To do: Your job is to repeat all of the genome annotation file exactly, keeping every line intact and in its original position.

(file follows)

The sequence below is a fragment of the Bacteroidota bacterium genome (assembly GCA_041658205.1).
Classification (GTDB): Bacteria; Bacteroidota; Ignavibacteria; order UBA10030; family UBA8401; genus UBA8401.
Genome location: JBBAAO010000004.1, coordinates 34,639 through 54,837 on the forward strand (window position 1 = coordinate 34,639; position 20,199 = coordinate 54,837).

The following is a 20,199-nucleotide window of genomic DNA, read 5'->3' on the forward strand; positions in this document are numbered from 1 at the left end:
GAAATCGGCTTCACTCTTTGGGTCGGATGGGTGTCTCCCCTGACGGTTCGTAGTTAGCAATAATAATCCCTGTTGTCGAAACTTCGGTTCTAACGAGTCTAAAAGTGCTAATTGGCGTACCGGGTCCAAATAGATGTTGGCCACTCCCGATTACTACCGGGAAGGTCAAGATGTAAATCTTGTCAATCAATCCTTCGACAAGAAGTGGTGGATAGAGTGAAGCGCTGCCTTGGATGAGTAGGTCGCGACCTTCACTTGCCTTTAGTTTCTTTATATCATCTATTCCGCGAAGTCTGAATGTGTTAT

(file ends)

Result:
The sequence below is a fragment of the Bacteroidota bacterium genome (assembly GCA_041658205.1).
Classification (GTDB): Bacteria; Bacteroidota; Ignavibacteria; order UBA10030; family UBA8401; genus UBA8401.
Genome location: JBBAAO010000004.1, coordinates 34,639 through 54,837 on the forward strand (window position 1 = coordinate 34,639; position 20,199 = coordinate 54,837).

The following is a 20,199-nucleotide window of genomic DNA, read 5'->3' on the forward strand; positions in this document are numbered from 1 at the left end:
GAAATCGGCTTCACTCTTTGGGTCGGATGGGTGTCTCCCCTGACGGTTCGTAGTTAGCAATAATAATCCCTGTTGTCGAAACTTCGGTTCTAACGAGTCTAAAAGTGCTAATTGGCGTACCGGGTCCAAATAGATGTTGGCCACTCCCGATTACTACCGGGAAGGTCAAGATGTAAATCTTGTCAATCAATCCTTCGACAAGAAGTGGTGGATAGAGTGAAGCGCTGCCTTGGATGAGTAGGTCGCGACCTTCACTTGCCTTTAGTTTCTTTATATCATCTATTCCGCGAAGTCTGAATGTGTTAT